The population of Great Britain increased rapidly during the 1800s, with cities like London seeing a sharp rise in the number of people living there. The rapid growth was accompanied by overcrowding, poor quality housing and associated medical issues.
Pollution - coal was used to heat houses, cook food and heat water to produce steam to power machines in factories. The burning of coal created smoke, which led to terrible pollution in the cities.
Overcrowding - due to large numbers of people moving to the cities, there were not enough houses for all these people to live in. Low wages and high rents caused families to live in as small a space as possible. Sometimes whole families lived in one room.
Disease - typhus, typhoid, tuberculosis and cholera all existed in the cities of England. Cholera reached England for the first time in 1830, and there were further major epidemics in 1832 and 1848. Overcrowding, housing of a low standard and poor quality water supplies all helped spread disease.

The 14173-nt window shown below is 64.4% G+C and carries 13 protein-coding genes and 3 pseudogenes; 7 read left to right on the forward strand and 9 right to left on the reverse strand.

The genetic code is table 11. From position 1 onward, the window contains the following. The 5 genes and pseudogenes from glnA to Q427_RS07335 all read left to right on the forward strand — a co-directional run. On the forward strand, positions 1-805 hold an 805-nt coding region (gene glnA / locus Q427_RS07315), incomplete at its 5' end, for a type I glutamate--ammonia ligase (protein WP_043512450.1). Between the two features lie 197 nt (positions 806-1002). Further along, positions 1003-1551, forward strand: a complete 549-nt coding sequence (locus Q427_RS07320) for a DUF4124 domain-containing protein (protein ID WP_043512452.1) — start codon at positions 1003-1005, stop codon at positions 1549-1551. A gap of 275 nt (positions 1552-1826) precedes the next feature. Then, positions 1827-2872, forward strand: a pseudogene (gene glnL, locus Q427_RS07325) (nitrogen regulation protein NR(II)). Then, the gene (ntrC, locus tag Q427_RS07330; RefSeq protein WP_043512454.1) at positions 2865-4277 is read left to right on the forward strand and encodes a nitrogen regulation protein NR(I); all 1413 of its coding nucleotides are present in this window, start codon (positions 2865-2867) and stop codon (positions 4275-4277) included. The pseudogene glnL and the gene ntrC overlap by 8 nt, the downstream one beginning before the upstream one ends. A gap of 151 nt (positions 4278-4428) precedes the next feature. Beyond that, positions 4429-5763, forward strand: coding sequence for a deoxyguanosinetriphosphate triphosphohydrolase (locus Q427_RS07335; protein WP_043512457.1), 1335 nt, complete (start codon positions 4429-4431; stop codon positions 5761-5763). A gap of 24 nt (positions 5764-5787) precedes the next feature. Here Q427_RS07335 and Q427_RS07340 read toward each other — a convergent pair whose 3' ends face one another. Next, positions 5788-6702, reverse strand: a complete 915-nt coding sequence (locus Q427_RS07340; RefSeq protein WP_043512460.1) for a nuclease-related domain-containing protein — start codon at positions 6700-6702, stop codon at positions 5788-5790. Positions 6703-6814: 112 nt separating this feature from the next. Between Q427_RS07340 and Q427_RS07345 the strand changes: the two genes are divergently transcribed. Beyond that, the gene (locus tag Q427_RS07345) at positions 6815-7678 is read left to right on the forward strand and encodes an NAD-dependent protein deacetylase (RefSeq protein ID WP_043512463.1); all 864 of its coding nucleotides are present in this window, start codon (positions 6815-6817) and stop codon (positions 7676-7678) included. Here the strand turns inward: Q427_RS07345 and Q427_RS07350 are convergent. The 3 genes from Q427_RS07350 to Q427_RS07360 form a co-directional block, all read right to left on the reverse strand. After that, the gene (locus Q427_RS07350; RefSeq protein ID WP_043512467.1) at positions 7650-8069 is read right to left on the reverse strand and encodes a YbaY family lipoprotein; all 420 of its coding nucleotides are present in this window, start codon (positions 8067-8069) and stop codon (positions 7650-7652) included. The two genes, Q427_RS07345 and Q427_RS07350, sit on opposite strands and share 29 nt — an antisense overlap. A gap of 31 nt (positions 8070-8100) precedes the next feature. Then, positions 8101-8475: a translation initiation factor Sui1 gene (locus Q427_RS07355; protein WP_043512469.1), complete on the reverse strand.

Waste disposal - gutters were filled with litter and the streets were covered in horse manure, collected by boys to sell to farmers. Human waste was discharged directly into the sewers, which flowed straight into rivers. In London, Parliament had to stop work because the smell from the Thames became too much.
Poor quality housing - houses were built very close together so there was little light or fresh air inside them. They did not have running water and people found it difficult to keep clean. Houses often suffered from damp due to their thin walls and roofs made out of cheap materials. Many households had to share a single outside toilet that was little more than a hole in the ground.
Lack of fresh water - people could get water from a variety of places, such as streams, wells and stand pipes, but this water was often polluted by human waste.